Google ‘what’s New Zealand best in the world at’ and guaranteed you’ll find the national rugby team, the All Blacks, up there. Although rightly proud of their sporting prowess on the global stage, New Zealand is world beating in other ways too.
The world’s most free country
What does it mean to be free? Well for starters, to enjoy freedom of expression and belief, as well as tolerance of immigrants and minorities. In the Legatum Prosperity Index, New Zealand has topped the personal freedom category. This suggests that New Zealanders feel safe, respected and able to explore their opinions and beliefs without persecution.
An annual ranking of 142 countries, the index ranks countries on a range of factors, including wealth, economic growth and quality of life. However, it doesn’t just look at economic indicators (like a country’s income), it also looks at people’s well-being – making it unique. It’s the only global measurement of prosperity based on both income and wellbeing.
See how well New Zealand fared on other factors too.
Best experience for expats
Global bank HSBC has just released the results of their Expat Explorer Survey. Surveying the opinions and experiences of expats (so the people who have actually done what you’re hoping to do), it’s a fascinating look into what it’s really like to move, live and work internationally.
Although New Zealand actually came in at number two (behind Singapore at number one) overall of the world’s best countries for expats, it still topped a number of the charts.
Key wins for New Zealand include:
- Number one for entrepreneurship – great news for anyone hoping to set up a business in NZ.
- Number one for overall experience with number one rankings in quality of life, finance and healthcare.
- Number one for quality of life, health and integration under the family category – reassuring if you’re taking your family with you to NZ.
Look at how New Zealand compares to other countries for expats – it’s definitely one of the best.
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Credit: Chris WIlliams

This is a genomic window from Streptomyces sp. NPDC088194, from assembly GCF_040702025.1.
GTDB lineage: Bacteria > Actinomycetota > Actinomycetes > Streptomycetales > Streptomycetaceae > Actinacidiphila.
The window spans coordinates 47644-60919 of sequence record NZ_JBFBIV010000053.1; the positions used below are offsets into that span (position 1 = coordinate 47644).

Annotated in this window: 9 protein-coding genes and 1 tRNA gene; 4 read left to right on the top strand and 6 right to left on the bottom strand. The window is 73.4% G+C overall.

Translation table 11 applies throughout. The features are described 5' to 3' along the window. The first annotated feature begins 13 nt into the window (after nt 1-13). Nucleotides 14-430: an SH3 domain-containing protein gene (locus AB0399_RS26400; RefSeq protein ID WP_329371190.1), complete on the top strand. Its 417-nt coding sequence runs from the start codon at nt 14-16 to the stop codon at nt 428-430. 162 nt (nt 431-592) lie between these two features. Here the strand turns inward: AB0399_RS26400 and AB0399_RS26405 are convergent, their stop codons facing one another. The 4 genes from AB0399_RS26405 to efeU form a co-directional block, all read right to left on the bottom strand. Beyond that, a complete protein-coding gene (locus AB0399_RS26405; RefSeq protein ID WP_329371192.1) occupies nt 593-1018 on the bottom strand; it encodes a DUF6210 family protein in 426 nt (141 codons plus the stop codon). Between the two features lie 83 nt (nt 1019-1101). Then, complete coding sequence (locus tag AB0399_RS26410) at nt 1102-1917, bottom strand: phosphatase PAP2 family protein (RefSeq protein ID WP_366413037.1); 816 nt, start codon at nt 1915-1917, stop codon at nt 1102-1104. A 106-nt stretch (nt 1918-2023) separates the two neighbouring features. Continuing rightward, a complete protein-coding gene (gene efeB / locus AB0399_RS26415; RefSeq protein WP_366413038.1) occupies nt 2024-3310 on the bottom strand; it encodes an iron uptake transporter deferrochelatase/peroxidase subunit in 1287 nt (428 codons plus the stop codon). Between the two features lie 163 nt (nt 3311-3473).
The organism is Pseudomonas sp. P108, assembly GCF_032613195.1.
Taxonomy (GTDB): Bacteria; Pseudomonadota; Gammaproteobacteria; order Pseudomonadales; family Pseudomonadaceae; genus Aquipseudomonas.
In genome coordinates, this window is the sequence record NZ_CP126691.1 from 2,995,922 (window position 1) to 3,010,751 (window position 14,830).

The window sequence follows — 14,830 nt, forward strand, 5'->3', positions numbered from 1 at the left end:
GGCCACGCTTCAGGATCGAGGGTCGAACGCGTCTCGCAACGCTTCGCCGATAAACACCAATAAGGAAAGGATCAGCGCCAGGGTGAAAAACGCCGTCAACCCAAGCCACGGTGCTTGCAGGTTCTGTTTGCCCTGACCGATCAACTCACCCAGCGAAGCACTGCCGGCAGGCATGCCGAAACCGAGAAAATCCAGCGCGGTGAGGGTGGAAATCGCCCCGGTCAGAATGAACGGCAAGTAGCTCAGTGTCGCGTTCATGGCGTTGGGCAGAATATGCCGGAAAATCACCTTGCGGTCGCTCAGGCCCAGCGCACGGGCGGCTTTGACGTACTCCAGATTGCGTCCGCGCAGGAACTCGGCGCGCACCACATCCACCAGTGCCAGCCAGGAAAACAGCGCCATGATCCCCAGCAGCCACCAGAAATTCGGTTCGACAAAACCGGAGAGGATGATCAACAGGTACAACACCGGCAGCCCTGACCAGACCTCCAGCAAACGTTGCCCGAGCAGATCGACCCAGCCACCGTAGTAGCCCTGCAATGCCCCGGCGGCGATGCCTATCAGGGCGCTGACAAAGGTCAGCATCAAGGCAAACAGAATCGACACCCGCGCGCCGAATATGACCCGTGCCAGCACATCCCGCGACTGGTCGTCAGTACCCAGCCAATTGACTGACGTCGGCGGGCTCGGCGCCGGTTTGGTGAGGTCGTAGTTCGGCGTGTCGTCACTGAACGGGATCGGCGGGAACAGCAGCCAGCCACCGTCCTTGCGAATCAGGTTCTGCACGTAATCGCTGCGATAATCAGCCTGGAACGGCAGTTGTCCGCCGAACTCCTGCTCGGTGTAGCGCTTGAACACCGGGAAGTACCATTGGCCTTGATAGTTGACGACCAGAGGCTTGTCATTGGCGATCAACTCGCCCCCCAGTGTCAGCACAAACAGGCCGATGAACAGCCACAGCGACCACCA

On 1 January 2015, Canada launched its most exciting immigration overhaul yet – Express Entry. A smarter and more streamlined process, it aims to get the skills and experience Canada needs into the country quicker than before.
If you’re one of 347 eligible occupations and meet certain criteria, you could successfully move, live and work in Canada and start living the Canadian dream.
Are you eligible for Express Entry?
To be able to apply for Canada’s Federal Skilled Worker program, you need to use Express Entry. To be eligible for Express Entry you must meet all of the below criteria:
- Your occupation is on the eligible occupation list (see below) and have one year of continuous full-time paid work experience or the equivalent in part-time continuous employment within the past 10 years;
- Your work experience must be classified by Canada’s National Occupational Classification system as Skill Type 0 (Managerial Occupations), Skill Level A (Professional Occupation) or Skill Level B (Technical Occupations and Skilled Trades);
- You must score sufficient points under the skilled worker point grid that has six selection factors including language skills, education, age, and work experience. The current pass mark is 67 out of 100;
- You must undergo language testing to prove your English or French language skills;
- You must have enough funds to allow you to settle in Canada;